This Week: Cybersecurity | Achieving Excellence | Gratitude | Blockchain in HR | Talent Retention | Form 5500 Series | Tightened Visa Rules
StaffLink’s Week Ending November 17 Highlights: In small business news this week, cybersecurity was again on our minds. We also take a look at tips for achieving excellence and the importance of gratitude. And, in HR we found interesting tidbits about using blockchain technology as well as talent acquisition and retention. On the regulatory front, 2017’s Form 5500 Series documents are available for review and visa work rules are tightening for foreign workers.
Let’s Talk About Cybersecurity
In The Key to Better Cybersecurity: Keep Employee Rules Simple, Harvard Business Review’s Maarten Van Horenbeeck says hackers aren’t the biggest threat to your company’s data, your employees are.
When security protocols are complex, employees tend to cut corners. To encourage employees to follow the rules and not fall victim to phishing attacks, make cybersecurity rules easy to follow and keep the lines of communication about security open.
Of course, sometimes hackers are to blame for a security breach. Just ask Uber. Although, you might not get an answer.
In Uber paid $100K ransom after 57M accounts were hacked, the New York Post’s Ruth Brown fills us in on the details of an October 2016 hack that left riders and drivers vulnerable. Why are we just hearing about this incident now? Apparently Uber is better at keeping its corporate flubs secret than it is at protecting users’ personal data.
This Week’s Secrets of Success
When it comes to discovering the secrets of success, there is no shortage of advice. Harvard Business Review’s Paul Leinwand and Joachim Rotering added to that collection this week with How to Excel at Strategy and Execution. While only 8% of business leaders bring high levels of both strategy and execution skills to the table, the authors suggest that this silo approach is coming to an end.
The Benefits of Gratitude
Want to enjoy more personal success and happiness? Try an attitude of gratitude. As is traditional during the week of Thanksgiving, several publications have stepped up to remind us that there is real science backing the benefits of gratitude. Inc. contributor Bill Murphy, Jr. offers his take in Want to Be Happier and Healthier? Science Says Start By Making a Gratitude List.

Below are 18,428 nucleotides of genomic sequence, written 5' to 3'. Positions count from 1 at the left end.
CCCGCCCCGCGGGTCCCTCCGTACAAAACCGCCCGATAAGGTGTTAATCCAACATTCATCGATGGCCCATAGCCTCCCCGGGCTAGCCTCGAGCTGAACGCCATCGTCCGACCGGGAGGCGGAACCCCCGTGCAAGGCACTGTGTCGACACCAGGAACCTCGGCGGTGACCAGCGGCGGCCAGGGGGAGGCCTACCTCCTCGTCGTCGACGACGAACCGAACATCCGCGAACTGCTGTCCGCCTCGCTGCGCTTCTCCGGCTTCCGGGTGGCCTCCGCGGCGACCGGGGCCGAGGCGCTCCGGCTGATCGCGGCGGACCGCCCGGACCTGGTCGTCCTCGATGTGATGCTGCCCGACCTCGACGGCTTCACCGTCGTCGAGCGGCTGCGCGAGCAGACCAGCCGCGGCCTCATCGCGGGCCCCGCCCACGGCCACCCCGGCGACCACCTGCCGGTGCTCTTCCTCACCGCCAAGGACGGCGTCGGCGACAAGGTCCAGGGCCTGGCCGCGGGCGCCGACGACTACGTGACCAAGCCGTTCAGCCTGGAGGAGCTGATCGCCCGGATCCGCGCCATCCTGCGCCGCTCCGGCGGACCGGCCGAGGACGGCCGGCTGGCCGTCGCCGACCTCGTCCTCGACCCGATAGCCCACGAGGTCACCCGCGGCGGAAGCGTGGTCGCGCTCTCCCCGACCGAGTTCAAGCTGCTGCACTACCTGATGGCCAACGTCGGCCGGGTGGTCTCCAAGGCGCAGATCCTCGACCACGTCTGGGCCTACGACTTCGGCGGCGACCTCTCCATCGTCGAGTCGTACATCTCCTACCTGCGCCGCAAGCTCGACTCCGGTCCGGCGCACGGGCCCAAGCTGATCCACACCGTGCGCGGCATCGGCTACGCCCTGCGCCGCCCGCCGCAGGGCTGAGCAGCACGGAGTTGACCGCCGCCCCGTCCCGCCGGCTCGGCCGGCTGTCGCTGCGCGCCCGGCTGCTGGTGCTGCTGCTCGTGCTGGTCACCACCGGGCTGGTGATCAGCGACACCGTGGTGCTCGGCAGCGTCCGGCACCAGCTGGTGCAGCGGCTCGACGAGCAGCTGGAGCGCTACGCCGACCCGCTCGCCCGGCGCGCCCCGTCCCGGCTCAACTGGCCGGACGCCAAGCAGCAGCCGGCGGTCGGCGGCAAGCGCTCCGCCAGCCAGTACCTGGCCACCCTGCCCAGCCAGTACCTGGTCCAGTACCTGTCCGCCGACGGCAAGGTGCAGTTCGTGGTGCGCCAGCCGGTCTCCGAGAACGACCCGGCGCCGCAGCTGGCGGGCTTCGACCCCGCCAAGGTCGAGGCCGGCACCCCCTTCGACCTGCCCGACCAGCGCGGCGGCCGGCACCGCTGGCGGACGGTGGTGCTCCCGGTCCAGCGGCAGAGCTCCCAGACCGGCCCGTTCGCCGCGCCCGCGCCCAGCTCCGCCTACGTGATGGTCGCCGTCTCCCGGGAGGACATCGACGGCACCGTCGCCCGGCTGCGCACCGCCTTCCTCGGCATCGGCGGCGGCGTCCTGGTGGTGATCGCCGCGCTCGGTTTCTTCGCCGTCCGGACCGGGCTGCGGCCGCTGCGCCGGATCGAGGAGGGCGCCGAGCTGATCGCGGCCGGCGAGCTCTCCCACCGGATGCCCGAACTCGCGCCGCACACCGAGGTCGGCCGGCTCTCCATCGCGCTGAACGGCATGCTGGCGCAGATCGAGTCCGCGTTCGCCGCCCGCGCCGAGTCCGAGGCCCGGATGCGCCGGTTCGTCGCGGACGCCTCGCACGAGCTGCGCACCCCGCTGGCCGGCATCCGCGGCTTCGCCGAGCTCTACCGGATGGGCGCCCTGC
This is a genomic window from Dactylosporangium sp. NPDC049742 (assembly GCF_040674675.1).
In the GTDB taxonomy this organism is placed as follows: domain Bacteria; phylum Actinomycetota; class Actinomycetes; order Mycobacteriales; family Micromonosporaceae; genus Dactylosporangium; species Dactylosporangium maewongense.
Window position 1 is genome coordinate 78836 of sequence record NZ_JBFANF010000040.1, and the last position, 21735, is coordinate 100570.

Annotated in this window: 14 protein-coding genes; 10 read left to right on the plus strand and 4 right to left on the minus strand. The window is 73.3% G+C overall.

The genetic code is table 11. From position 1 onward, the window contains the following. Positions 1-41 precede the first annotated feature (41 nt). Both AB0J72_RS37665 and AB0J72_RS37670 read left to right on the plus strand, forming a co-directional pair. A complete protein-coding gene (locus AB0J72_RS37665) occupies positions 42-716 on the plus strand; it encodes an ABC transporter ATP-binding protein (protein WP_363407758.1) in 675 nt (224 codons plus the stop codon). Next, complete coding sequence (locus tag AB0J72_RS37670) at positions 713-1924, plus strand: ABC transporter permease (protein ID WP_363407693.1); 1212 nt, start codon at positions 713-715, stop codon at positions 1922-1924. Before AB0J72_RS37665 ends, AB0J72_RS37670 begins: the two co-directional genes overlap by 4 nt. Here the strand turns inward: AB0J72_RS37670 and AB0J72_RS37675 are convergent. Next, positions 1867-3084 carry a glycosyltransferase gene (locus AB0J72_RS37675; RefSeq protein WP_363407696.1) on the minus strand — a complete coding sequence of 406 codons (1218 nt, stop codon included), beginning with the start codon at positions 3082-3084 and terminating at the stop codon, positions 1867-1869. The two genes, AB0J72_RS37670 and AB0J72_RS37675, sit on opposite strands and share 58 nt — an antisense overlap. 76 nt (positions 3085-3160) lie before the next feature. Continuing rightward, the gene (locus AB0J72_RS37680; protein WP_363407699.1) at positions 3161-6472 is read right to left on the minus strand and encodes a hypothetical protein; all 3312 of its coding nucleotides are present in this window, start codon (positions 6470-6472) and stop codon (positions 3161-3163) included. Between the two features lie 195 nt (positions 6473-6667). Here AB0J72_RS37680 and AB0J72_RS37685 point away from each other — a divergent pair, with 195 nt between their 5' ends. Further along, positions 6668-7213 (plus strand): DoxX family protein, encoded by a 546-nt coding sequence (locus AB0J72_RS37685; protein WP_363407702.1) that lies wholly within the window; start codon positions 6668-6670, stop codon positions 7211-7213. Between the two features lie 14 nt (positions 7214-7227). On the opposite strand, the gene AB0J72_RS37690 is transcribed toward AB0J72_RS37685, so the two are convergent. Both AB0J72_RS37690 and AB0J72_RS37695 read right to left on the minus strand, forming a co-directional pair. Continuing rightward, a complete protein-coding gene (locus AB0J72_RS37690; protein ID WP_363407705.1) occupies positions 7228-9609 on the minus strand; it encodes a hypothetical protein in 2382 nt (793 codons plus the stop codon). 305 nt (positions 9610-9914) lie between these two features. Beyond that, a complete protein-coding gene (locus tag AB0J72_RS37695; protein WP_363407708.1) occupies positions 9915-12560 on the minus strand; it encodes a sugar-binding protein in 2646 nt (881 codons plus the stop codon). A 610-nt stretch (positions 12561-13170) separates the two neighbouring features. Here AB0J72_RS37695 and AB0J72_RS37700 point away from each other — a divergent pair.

Will Blockchain be the Key to Procuring, Protecting, and Paying Employees?
Blockchain has the potential to transform HR practices from payroll processing to storage and retention of personally identifiable information, writes SHRM’s Dave Zielinski in Is HR Ready for Blockchain Technology? In his article, Zielinski offers readers a quick overview of the technology as well as its potential applications in HR.
Benefits May Be the Secret to Employee Happiness
As the market for top talent remains tight, employers need to pull out all the stops to keep their best employees. What to do? Focus on fun, food, flexibility and finances Forbes’ Zack Friedman tells us in Think Like a Startup: 4 New Employee Benefits to Attract and Retain Talent.
No Respite From Regulation
Sure, it was Thanksgiving week, and many of us took a little time off to be with family and friends. But that didn’t stop the government from sending HR teams some homework. Monday opened with a U.S. Department of Labor press release announcing that advance copies of the Form 5500 annual report for 2017 were available for review. The DOL press release notes that these copies are for information only. Don’t try to file your return using them. But, they do tell you what to expect.
Will Visa Restrictions Benefit U.S. Workers?
Remember those benefits that Zack Friedman wrote about? If you are competing to hire tech employees, you may need all of them. Inc.’s Emily Canal reported this week that The Trump Administration Tightens Rules in Worker Visa Program, Making it Harder for Businesses to Hire Foreign Employees.
The holiday season is in full tilt, and this British ad captures the essence of the season, as well as ‘Best Ad in the World’ this week.